Most of the passengers at this point gathered on the other side of the boat to witness the sunset. Someone called out to him to join, but he did not hear. The sun was sinking below the horizon at last, wearied from its play, and was throwing furious temper-tantrums of gold and pink across the sky, lighting the river ablaze with crimson and orange in a last horrific and spectacular display before accepting its fate in melancholy blues and purples. The birds circled overheard in luxurious dances mourning the passing of the day, singing out their last evening dirges. Charlie saw none of this, however, catching only a fleeting glimpse of the day’s repose in the immense floor-to-ceiling windows of an impressive riverside manse.

As the sky blackened with the onset of night and the craft made its way further from the metropolis, many aboard marveled at the expanse of stars which were generally not visible from inside the city limits. Charlie marveled at the lighted pathways of dockside homes, the lingering yellow-gray haze that signified the city in the distance. The river grew then peaceful; the water lapped gently against the sides of the craft as it lumbered along, and the hoots of a few owls were heard in the distance. The din of speedier craft and partiers and jet skis diminuendoed a niente, and Charlie’s fellow travelers fell to pianissimo to match the evening’s dynamic. Charlie merely gazed ashore and wondered at the source of raucous laughter, finding his answer when they passed a home filled with vibrant music and jammed with well-attired celebrants.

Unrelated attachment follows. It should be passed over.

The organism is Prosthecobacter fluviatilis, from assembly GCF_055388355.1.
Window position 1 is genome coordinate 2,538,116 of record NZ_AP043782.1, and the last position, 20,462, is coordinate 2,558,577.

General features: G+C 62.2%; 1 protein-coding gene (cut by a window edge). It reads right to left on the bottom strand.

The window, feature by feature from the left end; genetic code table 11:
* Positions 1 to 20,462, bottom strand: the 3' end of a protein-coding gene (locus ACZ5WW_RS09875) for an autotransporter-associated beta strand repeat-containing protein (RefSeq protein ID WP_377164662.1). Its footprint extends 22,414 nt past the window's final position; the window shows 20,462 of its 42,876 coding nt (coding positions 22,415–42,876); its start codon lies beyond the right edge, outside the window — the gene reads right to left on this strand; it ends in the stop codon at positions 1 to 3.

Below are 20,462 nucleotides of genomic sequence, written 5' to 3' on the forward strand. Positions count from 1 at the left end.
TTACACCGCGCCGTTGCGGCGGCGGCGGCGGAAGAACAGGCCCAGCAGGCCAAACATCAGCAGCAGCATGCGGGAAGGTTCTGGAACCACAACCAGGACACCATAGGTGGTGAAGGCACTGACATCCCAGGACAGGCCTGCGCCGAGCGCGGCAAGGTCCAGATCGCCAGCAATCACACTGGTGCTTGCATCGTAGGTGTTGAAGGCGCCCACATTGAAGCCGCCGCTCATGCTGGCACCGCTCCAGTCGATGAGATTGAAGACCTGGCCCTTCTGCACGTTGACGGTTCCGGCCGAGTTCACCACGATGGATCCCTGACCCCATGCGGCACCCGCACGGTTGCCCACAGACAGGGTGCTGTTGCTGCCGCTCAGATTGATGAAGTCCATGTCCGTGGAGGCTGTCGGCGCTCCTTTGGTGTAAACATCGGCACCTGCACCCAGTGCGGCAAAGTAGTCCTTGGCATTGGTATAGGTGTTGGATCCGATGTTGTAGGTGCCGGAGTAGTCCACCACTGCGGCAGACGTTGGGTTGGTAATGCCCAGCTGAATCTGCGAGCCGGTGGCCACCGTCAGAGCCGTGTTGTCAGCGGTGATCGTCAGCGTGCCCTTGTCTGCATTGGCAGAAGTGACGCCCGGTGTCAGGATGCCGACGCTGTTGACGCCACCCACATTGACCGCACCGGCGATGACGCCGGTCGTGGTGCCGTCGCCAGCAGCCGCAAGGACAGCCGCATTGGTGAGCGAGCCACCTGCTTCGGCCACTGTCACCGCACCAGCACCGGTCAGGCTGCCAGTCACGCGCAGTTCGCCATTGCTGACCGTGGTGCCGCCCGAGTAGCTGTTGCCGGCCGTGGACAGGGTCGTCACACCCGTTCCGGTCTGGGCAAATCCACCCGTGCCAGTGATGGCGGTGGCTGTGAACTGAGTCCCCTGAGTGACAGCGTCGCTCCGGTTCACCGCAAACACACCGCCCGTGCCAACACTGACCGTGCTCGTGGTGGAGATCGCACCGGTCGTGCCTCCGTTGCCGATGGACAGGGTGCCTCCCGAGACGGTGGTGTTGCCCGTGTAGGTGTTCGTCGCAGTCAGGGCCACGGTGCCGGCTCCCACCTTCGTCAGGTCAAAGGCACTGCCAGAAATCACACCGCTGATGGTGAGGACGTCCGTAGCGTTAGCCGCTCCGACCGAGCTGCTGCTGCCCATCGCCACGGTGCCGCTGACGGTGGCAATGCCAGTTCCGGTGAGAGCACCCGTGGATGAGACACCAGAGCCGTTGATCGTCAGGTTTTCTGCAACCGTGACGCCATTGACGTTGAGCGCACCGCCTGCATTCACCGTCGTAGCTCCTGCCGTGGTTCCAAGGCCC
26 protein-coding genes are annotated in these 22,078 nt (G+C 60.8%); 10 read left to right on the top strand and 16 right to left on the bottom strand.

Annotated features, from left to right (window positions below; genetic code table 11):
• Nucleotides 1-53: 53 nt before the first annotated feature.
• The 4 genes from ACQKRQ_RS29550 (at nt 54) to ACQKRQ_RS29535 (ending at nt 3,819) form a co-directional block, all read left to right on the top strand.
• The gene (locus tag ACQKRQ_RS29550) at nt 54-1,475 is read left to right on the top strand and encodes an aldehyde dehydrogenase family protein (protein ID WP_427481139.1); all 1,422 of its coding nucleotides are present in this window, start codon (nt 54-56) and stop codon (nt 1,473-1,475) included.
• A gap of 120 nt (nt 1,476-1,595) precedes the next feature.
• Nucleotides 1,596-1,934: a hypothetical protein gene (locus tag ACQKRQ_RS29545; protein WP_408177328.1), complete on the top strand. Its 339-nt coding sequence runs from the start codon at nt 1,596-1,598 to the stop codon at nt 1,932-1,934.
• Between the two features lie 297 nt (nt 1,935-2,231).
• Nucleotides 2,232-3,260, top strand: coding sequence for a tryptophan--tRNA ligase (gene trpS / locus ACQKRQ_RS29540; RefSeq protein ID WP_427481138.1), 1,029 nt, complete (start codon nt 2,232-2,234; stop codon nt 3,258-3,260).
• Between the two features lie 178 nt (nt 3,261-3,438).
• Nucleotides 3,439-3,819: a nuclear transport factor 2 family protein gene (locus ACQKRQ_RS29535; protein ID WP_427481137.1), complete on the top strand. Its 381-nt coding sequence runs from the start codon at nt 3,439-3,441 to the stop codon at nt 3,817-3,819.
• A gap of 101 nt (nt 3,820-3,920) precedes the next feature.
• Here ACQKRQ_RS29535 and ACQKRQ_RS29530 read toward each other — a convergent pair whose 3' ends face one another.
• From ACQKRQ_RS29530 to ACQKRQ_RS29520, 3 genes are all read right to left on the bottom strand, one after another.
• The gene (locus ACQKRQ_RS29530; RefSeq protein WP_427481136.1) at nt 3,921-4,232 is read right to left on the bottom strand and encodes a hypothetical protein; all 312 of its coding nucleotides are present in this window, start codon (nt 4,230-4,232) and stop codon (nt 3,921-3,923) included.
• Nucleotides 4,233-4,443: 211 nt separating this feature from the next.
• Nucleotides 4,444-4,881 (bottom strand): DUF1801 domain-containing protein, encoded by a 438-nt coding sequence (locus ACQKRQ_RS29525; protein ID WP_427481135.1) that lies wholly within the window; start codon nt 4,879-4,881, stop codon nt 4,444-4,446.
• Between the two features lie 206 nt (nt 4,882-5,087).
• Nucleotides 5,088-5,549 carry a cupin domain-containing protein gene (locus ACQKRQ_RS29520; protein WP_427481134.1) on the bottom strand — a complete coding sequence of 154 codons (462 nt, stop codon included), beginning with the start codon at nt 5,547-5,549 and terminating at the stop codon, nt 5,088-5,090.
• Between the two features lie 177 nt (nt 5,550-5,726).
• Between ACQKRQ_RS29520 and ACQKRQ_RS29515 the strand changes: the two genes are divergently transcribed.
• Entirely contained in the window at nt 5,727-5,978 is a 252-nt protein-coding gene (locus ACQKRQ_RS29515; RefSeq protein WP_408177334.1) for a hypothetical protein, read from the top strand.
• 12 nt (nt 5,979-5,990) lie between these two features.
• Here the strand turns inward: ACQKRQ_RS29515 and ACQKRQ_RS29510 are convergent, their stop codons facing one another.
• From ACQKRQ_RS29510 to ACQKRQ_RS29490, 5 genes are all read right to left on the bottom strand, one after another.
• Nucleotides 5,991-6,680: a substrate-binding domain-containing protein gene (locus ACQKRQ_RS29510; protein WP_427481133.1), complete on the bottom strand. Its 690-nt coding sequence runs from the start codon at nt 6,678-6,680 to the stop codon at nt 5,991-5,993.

An hour or so later, the craft finally came to rest where it had begun. Most aboard were gleeful, new friends and acquaintances having been met, phone numbers exchanged, experiences shared, sights seen, jokes told, stories relayed, drinks imbibed; relaxation was satisfactorily accomplished. Happily they made their way in various states of confidence down the shaky ramp to the dock, and happily they went their separate ways, couples arm in arm, friends still chuckling at anecdotes, confidants conspiring about their next haunt.

Charlie alone was sad upon leaving, for no reason he could determine. Once ashore, he checked his pockets a few times to relieve himself of the nagging feeling that he had left something important on board. He found nothing significant missing, and was convinced after a few patdowns that he was still in possession of everything he had brought with him. So he shrugged his shoulders privately, chalked up the feeling to the booze, and made his way slowly back to the place from which he had come.